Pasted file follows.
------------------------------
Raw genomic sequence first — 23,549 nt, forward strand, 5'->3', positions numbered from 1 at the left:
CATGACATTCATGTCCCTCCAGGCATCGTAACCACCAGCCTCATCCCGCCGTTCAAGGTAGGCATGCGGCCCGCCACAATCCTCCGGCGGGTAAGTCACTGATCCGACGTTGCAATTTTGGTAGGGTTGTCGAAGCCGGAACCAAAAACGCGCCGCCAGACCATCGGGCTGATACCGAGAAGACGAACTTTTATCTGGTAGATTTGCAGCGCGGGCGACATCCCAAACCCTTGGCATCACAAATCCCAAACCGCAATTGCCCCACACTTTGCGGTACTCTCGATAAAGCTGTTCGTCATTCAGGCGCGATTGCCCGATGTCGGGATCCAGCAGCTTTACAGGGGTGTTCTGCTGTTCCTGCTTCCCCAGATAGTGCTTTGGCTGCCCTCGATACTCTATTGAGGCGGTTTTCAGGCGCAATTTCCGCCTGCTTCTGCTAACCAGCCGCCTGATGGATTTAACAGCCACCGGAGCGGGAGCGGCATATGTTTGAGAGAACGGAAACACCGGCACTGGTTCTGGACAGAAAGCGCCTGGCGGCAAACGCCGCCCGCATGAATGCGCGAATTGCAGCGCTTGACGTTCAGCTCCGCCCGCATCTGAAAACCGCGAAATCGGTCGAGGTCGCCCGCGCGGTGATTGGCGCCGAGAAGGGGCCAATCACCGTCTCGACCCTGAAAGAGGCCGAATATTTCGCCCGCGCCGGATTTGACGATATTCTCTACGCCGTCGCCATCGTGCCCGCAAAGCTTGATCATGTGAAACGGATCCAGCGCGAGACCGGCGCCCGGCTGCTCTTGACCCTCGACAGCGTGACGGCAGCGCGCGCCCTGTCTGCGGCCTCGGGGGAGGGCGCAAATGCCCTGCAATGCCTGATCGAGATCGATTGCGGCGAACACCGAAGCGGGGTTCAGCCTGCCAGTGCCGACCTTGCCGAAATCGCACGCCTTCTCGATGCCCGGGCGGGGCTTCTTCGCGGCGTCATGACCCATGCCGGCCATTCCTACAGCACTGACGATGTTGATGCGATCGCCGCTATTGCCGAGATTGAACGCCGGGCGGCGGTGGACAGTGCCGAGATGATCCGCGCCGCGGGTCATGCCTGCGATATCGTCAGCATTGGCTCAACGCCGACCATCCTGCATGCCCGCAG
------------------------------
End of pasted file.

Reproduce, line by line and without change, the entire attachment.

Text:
Raw genomic sequence first — 23,549 nt, forward strand, 5'->3', positions numbered from 1 at the left:
CATGACATTCATGTCCCTCCAGGCATCGTAACCACCAGCCTCATCCCGCCGTTCAAGGTAGGCATGCGGCCCGCCACAATCCTCCGGCGGGTAAGTCACTGATCCGACGTTGCAATTTTGGTAGGGTTGTCGAAGCCGGAACCAAAAACGCGCCGCCAGACCATCGGGCTGATACCGAGAAGACGAACTTTTATCTGGTAGATTTGCAGCGCGGGCGACATCCCAAACCCTTGGCATCACAAATCCCAAACCGCAATTGCCCCACACTTTGCGGTACTCTCGATAAAGCTGTTCGTCATTCAGGCGCGATTGCCCGATGTCGGGATCCAGCAGCTTTACAGGGGTGTTCTGCTGTTCCTGCTTCCCCAGATAGTGCTTTGGCTGCCCTCGATACTCTATTGAGGCGGTTTTCAGGCGCAATTTCCGCCTGCTTCTGCTAACCAGCCGCCTGATGGATTTAACAGCCACCGGAGCGGGAGCGGCATATGTTTGAGAGAACGGAAACACCGGCACTGGTTCTGGACAGAAAGCGCCTGGCGGCAAACGCCGCCCGCATGAATGCGCGAATTGCAGCGCTTGACGTTCAGCTCCGCCCGCATCTGAAAACCGCGAAATCGGTCGAGGTCGCCCGCGCGGTGATTGGCGCCGAGAAGGGGCCAATCACCGTCTCGACCCTGAAAGAGGCCGAATATTTCGCCCGCGCCGGATTTGACGATATTCTCTACGCCGTCGCCATCGTGCCCGCAAAGCTTGATCATGTGAAACGGATCCAGCGCGAGACCGGCGCCCGGCTGCTCTTGACCCTCGACAGCGTGACGGCAGCGCGCGCCCTGTCTGCGGCCTCGGGGGAGGGCGCAAATGCCCTGCAATGCCTGATCGAGATCGATTGCGGCGAACACCGAAGCGGGGTTCAGCCTGCCAGTGCCGACCTTGCCGAAATCGCACGCCTTCTCGATGCCCGGGCGGGGCTTCTTCGCGGCGTCATGACCCATGCCGGCCATTCCTACAGCACTGACGATGTTGATGCGATCGCCGCTATTGCCGAGATTGAACGCCGGGCGGCGGTGGACAGTGCCGAGATGATCCGCGCCGCGGGTCATGCCTGCGATATCGTCAGCATTGGCTCAACGCCGACCATCCTGCATGCCCGCAG